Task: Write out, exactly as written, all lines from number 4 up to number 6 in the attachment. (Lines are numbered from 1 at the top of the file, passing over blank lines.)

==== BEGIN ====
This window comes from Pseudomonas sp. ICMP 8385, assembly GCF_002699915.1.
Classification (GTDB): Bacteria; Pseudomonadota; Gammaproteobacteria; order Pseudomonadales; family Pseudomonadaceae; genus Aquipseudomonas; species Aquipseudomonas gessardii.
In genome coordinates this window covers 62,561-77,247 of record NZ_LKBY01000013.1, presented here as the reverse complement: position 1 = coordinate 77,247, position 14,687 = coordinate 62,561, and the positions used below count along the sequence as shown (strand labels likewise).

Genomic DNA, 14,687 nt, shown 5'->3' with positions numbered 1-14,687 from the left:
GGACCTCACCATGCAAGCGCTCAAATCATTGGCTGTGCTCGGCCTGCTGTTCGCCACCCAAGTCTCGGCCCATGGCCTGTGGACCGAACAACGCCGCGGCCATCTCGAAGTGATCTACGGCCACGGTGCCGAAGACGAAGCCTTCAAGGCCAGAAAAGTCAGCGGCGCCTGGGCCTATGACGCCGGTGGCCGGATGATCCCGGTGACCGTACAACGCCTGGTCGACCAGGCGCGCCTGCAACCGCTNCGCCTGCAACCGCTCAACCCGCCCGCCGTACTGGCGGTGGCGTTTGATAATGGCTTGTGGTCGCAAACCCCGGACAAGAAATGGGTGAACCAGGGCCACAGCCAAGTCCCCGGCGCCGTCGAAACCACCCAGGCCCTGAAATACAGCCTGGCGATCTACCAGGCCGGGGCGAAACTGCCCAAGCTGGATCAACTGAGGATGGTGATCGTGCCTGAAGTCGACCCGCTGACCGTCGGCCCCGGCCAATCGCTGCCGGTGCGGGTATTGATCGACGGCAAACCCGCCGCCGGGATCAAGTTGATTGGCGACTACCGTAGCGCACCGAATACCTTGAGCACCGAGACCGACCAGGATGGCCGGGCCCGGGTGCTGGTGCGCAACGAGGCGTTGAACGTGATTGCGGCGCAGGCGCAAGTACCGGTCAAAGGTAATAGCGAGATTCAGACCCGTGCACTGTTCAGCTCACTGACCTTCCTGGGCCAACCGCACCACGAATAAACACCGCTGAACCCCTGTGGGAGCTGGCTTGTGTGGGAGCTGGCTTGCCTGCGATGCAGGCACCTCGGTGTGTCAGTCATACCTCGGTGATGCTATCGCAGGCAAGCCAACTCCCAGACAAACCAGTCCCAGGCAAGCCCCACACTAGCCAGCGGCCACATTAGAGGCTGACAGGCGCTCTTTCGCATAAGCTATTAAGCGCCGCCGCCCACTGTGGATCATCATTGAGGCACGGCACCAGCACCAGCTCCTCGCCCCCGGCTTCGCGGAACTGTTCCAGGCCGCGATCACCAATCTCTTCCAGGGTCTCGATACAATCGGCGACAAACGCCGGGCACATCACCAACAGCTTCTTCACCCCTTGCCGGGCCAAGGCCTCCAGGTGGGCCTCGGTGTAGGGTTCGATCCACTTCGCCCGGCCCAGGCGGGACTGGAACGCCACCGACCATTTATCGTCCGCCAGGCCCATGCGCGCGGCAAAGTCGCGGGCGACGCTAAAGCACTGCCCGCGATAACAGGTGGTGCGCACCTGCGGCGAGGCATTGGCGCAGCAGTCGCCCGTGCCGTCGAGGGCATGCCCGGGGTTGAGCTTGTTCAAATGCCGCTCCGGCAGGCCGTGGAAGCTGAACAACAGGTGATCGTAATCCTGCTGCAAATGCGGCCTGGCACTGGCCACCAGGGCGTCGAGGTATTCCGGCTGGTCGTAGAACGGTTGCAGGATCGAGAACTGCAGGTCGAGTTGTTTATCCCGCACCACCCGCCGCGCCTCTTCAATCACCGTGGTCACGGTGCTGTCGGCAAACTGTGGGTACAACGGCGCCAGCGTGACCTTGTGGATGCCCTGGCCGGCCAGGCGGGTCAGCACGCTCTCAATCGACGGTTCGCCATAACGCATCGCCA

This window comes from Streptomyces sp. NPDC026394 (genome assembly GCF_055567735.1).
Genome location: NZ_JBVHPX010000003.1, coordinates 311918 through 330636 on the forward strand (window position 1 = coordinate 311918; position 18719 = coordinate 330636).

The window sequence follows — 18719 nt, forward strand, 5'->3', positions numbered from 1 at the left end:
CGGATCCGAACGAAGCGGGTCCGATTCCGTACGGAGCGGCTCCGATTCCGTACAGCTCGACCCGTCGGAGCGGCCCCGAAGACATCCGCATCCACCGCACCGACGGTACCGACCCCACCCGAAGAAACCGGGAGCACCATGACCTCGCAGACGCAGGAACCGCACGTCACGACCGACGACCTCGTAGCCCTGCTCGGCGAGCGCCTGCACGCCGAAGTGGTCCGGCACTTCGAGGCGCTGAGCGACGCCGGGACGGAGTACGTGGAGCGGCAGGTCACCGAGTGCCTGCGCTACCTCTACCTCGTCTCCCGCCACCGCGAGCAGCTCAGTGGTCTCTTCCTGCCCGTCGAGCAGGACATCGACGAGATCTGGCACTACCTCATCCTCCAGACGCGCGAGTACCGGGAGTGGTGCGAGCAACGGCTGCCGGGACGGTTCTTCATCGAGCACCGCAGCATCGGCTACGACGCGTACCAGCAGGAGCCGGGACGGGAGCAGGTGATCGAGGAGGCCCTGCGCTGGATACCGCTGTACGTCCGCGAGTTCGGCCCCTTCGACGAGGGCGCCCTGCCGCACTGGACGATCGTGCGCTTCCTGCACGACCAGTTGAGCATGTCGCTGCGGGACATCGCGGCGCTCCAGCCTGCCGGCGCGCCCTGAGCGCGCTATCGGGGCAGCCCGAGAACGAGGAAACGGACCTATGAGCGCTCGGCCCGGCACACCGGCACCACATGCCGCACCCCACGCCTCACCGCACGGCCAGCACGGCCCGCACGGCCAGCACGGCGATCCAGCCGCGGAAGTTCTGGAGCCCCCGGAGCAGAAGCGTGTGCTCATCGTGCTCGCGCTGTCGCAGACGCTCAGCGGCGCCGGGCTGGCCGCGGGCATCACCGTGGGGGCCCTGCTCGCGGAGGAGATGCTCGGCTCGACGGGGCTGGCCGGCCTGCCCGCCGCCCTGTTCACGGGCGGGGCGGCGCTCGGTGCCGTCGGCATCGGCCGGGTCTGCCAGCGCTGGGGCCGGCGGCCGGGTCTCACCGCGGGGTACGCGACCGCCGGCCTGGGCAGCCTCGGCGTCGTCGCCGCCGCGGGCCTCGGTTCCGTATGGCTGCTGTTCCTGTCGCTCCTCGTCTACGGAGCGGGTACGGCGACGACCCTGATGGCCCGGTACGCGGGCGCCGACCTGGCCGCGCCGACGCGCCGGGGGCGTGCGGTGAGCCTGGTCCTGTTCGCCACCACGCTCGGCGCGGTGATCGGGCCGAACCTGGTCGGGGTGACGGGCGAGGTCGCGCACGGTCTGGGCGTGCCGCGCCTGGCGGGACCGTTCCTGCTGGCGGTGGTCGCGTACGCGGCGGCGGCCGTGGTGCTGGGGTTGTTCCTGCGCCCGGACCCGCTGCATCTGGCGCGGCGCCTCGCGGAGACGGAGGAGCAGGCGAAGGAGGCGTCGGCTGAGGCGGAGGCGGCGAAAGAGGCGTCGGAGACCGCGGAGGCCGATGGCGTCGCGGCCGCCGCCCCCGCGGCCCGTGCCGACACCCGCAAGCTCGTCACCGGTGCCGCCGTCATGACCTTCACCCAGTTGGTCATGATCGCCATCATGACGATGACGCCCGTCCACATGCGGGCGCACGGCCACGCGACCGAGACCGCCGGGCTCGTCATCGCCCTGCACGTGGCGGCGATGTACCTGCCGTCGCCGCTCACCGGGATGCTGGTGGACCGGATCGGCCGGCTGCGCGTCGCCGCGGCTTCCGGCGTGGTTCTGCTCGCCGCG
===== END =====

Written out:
Genomic DNA, 14,687 nt, shown 5'->3' with positions numbered 1-14,687 from the left:
GGACCTCACCATGCAAGCGCTCAAATCATTGGCTGTGCTCGGCCTGCTGTTCGCCACCCAAGTCTCGGCCCATGGCCTGTGGACCGAACAACGCCGCGGCCATCTCGAAGTGATCTACGGCCACGGTGCCGAAGACGAAGCCTTCAAGGCCAGAAAAGTCAGCGGCGCCTGGGCCTATGACGCCGGTGGCCGGATGATCCCGGTGACCGTACAACGCCTGGTCGACCAGGCGCGCCTGCAACCGCTNCGCCTGCAACCGCTCAACCCGCCCGCCGTACTGGCGGTGGCGTTTGATAATGGCTTGTGGTCGCAAACCCCGGACAAGAAATGGGTGAACCAGGGCCACAGCCAAGTCCCCGGCGCCGTCGAAACCACCCAGGCCCTGAAATACAGCCTGGCGATCTACCAGGCCGGGGCGAAACTGCCCAAGCTGGATCAACTGAGGATGGTGATCGTGCCTGAAGTCGACCCGCTGACCGTCGGCCCCGGCCAATCGCTGCCGGTGCGGGTATTGATCGACGGCAAACCCGCCGCCGGGATCAAGTTGATTGGCGACTACCGTAGCGCACCGAATACCTTGAGCACCGAGACCGACCAGGATGGCCGGGCCCGGGTGCTGGTGCGCAACGAGGCGTTGAACGTGATTGCGGCGCAGGCGCAAGTACCGGTCAAAGGTAATAGCGAGATTCAGACCCGTGCACTGTTCAGCTCACTGACCTTCCTGGGCCAACCGCACCACGAATAAACACCGCTGAACCCCTGTGGGAGCTGGCTTGTGTGGGAGCTGGCTTGCCTGCGATGCAGGCACCTCGGTGTGTCAGTCATACCTCGGTGATGCTATCGCAGGCAAGCCAACTCCCAGACAAACCAGTCCCAGGCAAGCCCCACACTAGCCAGCGGCCACATTAGAGGCTGACAGGCGCTCTTTCGCATAAGCTATTAAGCGCCGCCGCCCACTGTGGATCATCATTGAGGCACGGCACCAGCACCAGCTCCTCGCCCCCGGCTTCGCGGAACTGTTCCAGGCCGCGATCACCAATCTCTTCCAGGGTCTCGATACAATCGGCGACAAACGCCGGGCACATCACCAACAGCTTCTTCACCCCTTGCCGGGCCAAGGCCTCCAGGTGGGCCTCGGTGTAGGGTTCGATCCACTTCGCCCGGCCCAGGCGGGACTGGAACGCCACCGACCATTTATCGTCCGCCAGGCCCATGCGCGCGGCAAAGTCGCGGGCGACGCTAAAGCACTGCCCGCGATAACAGGTGGTGCGCACCTGCGGCGAGGCATTGGCGCAGCAGTCGCCCGTGCCGTCGAGGGCATGCCCGGGGTTGAGCTTGTTCAAATGCCGCTCCGGCAGGCCGTGGAAGCTGAACAACAGGTGATCGTAATCCTGCTGCAAATGCGGCCTGGCACTGGCCACCAGGGCGTCGAGGTATTCCGGCTGGTCGTAGAACGGTTGCAGGATCGAGAACTGCAGGTCGAGTTGTTTATCCCGCACCACCCGCCGCGCCTCTTCAATCACCGTGGTCACGGTGCTGTCGGCAAACTGTGGGTACAACGGCGCCAGCGTGACCTTGTGGATGCCCTGGCCGGCCAGGCGGGTCAGCACGCTCTCAATCGACGGTTCGCCATAACGCATCGCCA

This window comes from Streptomyces sp. NPDC026394 (genome assembly GCF_055567735.1).